For more than 50 years, the shelves of the West End Market held vegetables, snacks and other food essentials.
Now, for at least four days, the iconic grocery store on the corner of Lemon and Mary streets will host ceramics, watercolors paintings and a wide variety of art made in Lancaster.
From Thursday August 25 to Sunday August 28, the market within a market will feature works by nearly 45 vendors, with free entry and extended hours for those whose working hours don’t allow them to experience a regular First Friday Art Crawl.
“Young people, people in their twenties, thirties and teenagers, we all work full time and work in the restaurant industry, you know… First Friday ending at 8 p.m. is not for them,” Andrew says Silvius, while introducing the West End Market space. “Their fans can’t come and see their, their families cannot come to see them. When something only lasts a day for a short time, people can miss things, and I wanted to give everyone the opportunity to do that here.
Even though the event is technically in conjunction with the city of Lancaster’s annual Indie Retail Week, it is maybe even more indie than “Indie” – the market is not listed on the Lancaster City Alliance website, but it is arguably the “biggest” retail event taking place during the week. It could be that the state of the market isn’t currently screaming “Extravaganza!”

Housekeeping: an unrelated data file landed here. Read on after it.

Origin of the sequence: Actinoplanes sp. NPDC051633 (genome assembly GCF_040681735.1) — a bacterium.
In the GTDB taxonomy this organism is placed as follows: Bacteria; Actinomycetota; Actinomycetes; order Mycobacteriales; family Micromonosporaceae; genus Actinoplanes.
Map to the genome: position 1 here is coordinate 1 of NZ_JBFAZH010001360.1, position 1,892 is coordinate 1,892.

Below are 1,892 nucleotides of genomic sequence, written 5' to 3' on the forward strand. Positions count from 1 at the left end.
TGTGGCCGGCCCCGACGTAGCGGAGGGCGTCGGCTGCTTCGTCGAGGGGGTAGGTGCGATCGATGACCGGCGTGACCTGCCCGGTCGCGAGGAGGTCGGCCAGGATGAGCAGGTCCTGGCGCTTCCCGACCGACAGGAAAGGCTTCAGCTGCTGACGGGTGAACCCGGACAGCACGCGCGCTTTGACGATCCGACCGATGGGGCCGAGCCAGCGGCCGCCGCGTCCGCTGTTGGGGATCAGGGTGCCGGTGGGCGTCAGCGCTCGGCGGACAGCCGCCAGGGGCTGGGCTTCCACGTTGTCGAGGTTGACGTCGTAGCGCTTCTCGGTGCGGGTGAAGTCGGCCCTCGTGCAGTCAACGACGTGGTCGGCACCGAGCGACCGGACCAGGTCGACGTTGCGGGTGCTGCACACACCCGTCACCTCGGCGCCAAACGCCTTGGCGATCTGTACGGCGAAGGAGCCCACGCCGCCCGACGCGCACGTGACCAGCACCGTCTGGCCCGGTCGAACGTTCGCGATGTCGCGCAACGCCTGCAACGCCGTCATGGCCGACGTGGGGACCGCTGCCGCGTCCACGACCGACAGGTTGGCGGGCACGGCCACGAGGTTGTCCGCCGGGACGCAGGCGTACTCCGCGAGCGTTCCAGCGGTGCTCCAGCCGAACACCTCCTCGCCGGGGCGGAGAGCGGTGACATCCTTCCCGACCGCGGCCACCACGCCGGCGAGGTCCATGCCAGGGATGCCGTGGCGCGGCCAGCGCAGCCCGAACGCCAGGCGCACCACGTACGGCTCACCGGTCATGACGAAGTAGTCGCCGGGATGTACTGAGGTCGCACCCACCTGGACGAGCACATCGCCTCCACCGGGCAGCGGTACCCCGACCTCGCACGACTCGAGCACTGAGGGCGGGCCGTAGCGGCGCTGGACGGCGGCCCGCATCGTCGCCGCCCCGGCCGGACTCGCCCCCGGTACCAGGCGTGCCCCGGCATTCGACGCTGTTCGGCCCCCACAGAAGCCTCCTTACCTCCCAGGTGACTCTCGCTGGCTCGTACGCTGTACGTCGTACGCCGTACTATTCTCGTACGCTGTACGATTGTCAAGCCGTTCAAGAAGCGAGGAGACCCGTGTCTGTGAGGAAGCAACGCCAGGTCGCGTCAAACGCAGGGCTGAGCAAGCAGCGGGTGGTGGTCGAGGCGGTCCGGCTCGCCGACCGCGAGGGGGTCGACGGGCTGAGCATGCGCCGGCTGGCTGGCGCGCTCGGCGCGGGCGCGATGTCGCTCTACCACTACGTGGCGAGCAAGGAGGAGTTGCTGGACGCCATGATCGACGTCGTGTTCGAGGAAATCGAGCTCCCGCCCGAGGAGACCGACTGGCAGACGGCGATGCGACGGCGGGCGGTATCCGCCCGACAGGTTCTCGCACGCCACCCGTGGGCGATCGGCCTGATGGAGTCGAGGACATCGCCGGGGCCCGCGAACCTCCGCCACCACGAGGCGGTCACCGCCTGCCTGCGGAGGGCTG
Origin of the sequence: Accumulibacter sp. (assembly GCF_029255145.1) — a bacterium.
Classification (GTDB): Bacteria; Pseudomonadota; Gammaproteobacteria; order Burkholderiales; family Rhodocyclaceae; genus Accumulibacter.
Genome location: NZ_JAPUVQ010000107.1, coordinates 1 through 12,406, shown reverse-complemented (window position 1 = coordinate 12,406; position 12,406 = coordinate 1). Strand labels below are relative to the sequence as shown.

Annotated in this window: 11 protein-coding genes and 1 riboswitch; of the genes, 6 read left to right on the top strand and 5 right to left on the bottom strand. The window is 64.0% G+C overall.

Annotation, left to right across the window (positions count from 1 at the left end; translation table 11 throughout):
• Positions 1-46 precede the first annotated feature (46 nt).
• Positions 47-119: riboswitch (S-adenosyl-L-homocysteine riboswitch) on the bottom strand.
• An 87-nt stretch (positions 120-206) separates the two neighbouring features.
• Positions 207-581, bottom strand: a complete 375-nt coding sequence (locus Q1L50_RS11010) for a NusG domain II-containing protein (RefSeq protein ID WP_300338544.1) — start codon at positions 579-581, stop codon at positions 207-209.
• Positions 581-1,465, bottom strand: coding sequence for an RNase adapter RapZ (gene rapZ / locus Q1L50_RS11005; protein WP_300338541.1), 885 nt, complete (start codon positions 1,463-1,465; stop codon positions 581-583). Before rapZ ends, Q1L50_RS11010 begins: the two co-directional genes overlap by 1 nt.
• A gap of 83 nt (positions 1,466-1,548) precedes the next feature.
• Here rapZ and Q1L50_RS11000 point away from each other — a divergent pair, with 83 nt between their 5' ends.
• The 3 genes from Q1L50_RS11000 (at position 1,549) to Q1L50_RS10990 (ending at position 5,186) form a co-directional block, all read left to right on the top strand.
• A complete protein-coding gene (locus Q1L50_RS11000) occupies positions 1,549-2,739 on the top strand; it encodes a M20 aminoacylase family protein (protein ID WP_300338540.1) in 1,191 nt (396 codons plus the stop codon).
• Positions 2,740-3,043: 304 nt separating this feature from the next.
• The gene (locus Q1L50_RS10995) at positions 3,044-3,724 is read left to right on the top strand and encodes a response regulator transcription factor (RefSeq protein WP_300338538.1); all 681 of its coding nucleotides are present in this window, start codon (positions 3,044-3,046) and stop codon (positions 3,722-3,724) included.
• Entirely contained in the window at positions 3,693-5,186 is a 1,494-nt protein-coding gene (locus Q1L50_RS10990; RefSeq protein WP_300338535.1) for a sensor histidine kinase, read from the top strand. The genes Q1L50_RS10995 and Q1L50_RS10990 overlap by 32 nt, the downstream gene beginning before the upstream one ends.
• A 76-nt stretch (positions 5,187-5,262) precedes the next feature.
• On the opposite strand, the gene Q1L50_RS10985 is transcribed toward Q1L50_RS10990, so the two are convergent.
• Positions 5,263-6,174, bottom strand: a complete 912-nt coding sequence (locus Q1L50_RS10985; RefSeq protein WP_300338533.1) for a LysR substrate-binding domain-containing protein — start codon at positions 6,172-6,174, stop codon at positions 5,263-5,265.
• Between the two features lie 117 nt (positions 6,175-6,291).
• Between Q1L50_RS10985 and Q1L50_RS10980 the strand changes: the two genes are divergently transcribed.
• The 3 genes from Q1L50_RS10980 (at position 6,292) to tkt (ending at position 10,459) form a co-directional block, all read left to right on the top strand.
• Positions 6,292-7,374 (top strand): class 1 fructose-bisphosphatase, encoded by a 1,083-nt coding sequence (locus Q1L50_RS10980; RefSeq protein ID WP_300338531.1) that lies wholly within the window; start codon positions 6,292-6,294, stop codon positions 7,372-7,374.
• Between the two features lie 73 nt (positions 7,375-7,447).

The market was sold in 2021 by its former owners, the Huber family. In recent times, the market has undergone heavy construction, both inside and outside. The innards of the grocery store again see much the same as before it closed – shelves intact, a “Spongebob Square pants“Have milk?” poster, a computer in the back running Windows 98, which was never turned off when the previous the owners have left.
Standing by the deli counter, Silvius reminisces about his early days walking to school past the market, stopping to buy the end caps of sweet bologna, too small to make a full slice but perfectly sized for a pick-me-up snack.
For Silvius, an artist who also goes by “Crumbs” and who recently painted a large mural on the garage at the corner of Duke and Chestnut streets, it is a perfect place.
“It’s the look I am trying to go there, I want it to feel like we walked in with ski masks and cut the chains and had a great show,” Silvius says with a smile.
Silvius, who previously owned The Dapphaus on King Street, secured the spot with the help of his friend Chris Caldwell, owner of Hush Money Bikes and future occupant of the warehouse space attached to the market. A sense of community pescape art mmarket in just about every facet of the event, from the selectionedit list artists to seed funding.
The artist Adam Serrano, who today I liven West Reading, but remains a Lancaster artistic mainstay, helped Silvius create artwork which later sold and helped fund the majority of the event’s start-up costs. The rest came from neighbors in the buildings opposite, by Brendee Irish Pub, who agreed to co-sponsor the event after Silvius painted some of their bins.